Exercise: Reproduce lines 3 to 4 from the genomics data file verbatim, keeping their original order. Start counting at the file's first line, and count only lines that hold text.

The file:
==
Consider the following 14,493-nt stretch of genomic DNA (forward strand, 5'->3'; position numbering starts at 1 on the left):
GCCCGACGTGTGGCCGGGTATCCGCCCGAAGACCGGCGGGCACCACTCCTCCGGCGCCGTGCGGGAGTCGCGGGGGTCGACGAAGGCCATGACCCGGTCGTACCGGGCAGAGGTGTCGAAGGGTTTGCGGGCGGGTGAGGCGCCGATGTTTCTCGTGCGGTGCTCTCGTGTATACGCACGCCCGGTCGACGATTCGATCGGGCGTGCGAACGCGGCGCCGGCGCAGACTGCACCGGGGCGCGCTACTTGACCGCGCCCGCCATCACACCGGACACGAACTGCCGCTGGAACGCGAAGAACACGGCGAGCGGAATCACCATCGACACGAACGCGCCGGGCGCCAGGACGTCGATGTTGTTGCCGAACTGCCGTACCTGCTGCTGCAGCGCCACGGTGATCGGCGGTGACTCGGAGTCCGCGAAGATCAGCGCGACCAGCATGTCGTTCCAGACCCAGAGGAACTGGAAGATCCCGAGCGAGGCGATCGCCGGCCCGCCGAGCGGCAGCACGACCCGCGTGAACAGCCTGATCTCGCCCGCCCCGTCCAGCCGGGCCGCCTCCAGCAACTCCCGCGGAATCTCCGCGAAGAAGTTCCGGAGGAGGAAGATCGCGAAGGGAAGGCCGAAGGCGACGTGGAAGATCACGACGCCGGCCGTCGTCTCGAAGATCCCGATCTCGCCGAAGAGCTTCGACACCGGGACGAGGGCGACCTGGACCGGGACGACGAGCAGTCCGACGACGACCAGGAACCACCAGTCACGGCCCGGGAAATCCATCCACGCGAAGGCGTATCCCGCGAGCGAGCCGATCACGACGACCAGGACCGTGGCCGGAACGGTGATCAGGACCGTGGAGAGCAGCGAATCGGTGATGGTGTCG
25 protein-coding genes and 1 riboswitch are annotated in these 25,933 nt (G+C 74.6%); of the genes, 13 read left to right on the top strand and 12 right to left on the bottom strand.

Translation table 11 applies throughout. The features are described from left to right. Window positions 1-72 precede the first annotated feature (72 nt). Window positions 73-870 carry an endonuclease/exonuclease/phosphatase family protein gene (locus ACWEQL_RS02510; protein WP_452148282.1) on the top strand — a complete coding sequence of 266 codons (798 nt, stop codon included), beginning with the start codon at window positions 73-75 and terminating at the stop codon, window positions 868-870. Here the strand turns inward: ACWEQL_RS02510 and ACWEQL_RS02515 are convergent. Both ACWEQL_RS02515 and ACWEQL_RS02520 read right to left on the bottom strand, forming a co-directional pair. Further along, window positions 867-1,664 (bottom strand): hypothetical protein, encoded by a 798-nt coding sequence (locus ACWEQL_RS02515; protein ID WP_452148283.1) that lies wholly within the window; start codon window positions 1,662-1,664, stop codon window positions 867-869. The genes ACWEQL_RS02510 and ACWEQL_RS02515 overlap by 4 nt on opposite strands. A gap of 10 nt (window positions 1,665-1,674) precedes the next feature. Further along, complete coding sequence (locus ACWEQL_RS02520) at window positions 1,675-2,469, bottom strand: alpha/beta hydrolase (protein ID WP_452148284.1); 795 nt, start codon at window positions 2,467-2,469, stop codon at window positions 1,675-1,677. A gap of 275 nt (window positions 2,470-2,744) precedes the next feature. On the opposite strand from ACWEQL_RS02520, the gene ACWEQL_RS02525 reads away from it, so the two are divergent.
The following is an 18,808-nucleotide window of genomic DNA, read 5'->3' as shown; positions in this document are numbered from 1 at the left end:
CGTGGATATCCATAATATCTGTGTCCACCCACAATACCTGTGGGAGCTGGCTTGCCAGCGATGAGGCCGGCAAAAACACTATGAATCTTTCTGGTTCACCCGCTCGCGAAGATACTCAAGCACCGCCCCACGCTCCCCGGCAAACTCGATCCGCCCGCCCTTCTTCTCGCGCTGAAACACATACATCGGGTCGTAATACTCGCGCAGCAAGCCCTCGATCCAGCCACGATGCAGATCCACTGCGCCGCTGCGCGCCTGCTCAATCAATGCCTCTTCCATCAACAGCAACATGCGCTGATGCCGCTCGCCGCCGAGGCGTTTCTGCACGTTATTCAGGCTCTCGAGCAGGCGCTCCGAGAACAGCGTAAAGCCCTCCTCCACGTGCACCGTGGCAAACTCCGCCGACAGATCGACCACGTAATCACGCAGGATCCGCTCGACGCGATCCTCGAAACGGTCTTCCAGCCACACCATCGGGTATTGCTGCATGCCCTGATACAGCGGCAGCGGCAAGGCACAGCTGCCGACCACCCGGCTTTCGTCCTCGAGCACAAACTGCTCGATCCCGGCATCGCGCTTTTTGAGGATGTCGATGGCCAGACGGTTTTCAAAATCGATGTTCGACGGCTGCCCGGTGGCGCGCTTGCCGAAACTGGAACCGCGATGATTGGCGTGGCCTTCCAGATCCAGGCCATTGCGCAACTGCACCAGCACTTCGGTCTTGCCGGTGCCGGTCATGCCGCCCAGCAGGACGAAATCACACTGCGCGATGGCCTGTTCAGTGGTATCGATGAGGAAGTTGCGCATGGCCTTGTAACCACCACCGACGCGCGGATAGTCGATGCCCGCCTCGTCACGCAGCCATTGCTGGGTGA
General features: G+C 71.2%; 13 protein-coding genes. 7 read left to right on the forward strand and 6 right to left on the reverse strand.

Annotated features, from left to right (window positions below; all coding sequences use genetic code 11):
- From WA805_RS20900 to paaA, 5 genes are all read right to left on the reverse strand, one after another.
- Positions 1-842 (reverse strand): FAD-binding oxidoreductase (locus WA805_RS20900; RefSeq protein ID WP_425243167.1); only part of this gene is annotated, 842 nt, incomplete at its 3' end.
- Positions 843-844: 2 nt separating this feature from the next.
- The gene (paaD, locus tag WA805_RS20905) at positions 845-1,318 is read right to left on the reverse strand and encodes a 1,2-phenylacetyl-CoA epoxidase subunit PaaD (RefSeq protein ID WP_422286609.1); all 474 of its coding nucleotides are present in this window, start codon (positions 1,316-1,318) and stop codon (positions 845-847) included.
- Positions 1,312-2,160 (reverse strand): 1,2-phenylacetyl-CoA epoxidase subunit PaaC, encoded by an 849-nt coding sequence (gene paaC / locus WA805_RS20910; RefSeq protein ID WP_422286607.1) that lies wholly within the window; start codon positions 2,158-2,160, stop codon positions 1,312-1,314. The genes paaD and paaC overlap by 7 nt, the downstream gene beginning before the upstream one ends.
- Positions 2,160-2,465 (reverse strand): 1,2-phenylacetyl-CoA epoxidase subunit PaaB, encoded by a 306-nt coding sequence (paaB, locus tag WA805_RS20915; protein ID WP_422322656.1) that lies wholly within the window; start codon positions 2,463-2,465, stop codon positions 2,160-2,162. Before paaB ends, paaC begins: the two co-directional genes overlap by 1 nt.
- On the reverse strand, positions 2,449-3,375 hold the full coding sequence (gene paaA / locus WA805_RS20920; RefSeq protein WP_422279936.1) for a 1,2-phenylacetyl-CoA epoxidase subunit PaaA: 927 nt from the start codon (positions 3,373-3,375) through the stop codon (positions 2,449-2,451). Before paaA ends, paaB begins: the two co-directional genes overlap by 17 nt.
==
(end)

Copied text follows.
25 protein-coding genes and 1 riboswitch are annotated in these 25,933 nt (G+C 74.6%); of the genes, 13 read left to right on the top strand and 12 right to left on the bottom strand.

Translation table 11 applies throughout. The features are described from left to right. Window positions 1-72 precede the first annotated feature (72 nt). Window positions 73-870 carry an endonuclease/exonuclease/phosphatase family protein gene (locus ACWEQL_RS02510; protein WP_452148282.1) on the top strand — a complete coding sequence of 266 codons (798 nt, stop codon included), beginning with the start codon at window positions 73-75 and terminating at the stop codon, window positions 868-870. Here the strand turns inward: ACWEQL_RS02510 and ACWEQL_RS02515 are convergent. Both ACWEQL_RS02515 and ACWEQL_RS02520 read right to left on the bottom strand, forming a co-directional pair. Further along, window positions 867-1,664 (bottom strand): hypothetical protein, encoded by a 798-nt coding sequence (locus ACWEQL_RS02515; protein ID WP_452148283.1) that lies wholly within the window; start codon window positions 1,662-1,664, stop codon window positions 867-869. The genes ACWEQL_RS02510 and ACWEQL_RS02515 overlap by 4 nt on opposite strands. A gap of 10 nt (window positions 1,665-1,674) precedes the next feature. Further along, complete coding sequence (locus ACWEQL_RS02520) at window positions 1,675-2,469, bottom strand: alpha/beta hydrolase (protein ID WP_452148284.1); 795 nt, start codon at window positions 2,467-2,469, stop codon at window positions 1,675-1,677. A gap of 275 nt (window positions 2,470-2,744) precedes the next feature. On the opposite strand from ACWEQL_RS02520, the gene ACWEQL_RS02525 reads away from it, so the two are divergent.